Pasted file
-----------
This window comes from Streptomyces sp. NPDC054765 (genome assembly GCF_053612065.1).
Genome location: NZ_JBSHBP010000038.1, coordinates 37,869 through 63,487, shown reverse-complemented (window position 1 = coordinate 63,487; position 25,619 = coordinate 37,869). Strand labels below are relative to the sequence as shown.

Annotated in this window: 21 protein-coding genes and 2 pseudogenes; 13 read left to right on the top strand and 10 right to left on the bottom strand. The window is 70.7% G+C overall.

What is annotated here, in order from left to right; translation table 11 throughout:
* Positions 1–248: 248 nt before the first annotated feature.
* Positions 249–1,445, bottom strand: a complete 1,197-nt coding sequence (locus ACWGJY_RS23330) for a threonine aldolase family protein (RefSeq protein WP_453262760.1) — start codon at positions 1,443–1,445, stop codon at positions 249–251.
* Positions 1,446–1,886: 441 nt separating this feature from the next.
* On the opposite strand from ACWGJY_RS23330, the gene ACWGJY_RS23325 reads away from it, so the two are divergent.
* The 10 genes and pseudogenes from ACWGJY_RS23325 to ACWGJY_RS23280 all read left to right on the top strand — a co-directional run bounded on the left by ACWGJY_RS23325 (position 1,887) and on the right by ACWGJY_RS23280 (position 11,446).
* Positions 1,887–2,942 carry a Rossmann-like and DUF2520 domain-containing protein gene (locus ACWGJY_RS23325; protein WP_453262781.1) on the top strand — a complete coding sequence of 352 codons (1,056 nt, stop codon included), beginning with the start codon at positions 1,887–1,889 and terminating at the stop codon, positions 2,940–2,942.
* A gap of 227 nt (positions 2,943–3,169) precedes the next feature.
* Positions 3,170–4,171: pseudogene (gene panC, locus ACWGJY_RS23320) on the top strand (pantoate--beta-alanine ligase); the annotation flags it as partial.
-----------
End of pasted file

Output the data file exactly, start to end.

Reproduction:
This window comes from Streptomyces sp. NPDC054765 (genome assembly GCF_053612065.1).
Genome location: NZ_JBSHBP010000038.1, coordinates 37,869 through 63,487, shown reverse-complemented (window position 1 = coordinate 63,487; position 25,619 = coordinate 37,869). Strand labels below are relative to the sequence as shown.

Annotated in this window: 21 protein-coding genes and 2 pseudogenes; 13 read left to right on the top strand and 10 right to left on the bottom strand. The window is 70.7% G+C overall.

What is annotated here, in order from left to right; translation table 11 throughout:
* Positions 1–248: 248 nt before the first annotated feature.
* Positions 249–1,445, bottom strand: a complete 1,197-nt coding sequence (locus ACWGJY_RS23330) for a threonine aldolase family protein (RefSeq protein WP_453262760.1) — start codon at positions 1,443–1,445, stop codon at positions 249–251.
* Positions 1,446–1,886: 441 nt separating this feature from the next.
* On the opposite strand from ACWGJY_RS23330, the gene ACWGJY_RS23325 reads away from it, so the two are divergent.
* The 10 genes and pseudogenes from ACWGJY_RS23325 to ACWGJY_RS23280 all read left to right on the top strand — a co-directional run bounded on the left by ACWGJY_RS23325 (position 1,887) and on the right by ACWGJY_RS23280 (position 11,446).
* Positions 1,887–2,942 carry a Rossmann-like and DUF2520 domain-containing protein gene (locus ACWGJY_RS23325; protein WP_453262781.1) on the top strand — a complete coding sequence of 352 codons (1,056 nt, stop codon included), beginning with the start codon at positions 1,887–1,889 and terminating at the stop codon, positions 2,940–2,942.
* A gap of 227 nt (positions 2,943–3,169) precedes the next feature.
* Positions 3,170–4,171: pseudogene (gene panC, locus ACWGJY_RS23320) on the top strand (pantoate--beta-alanine ligase); the annotation flags it as partial.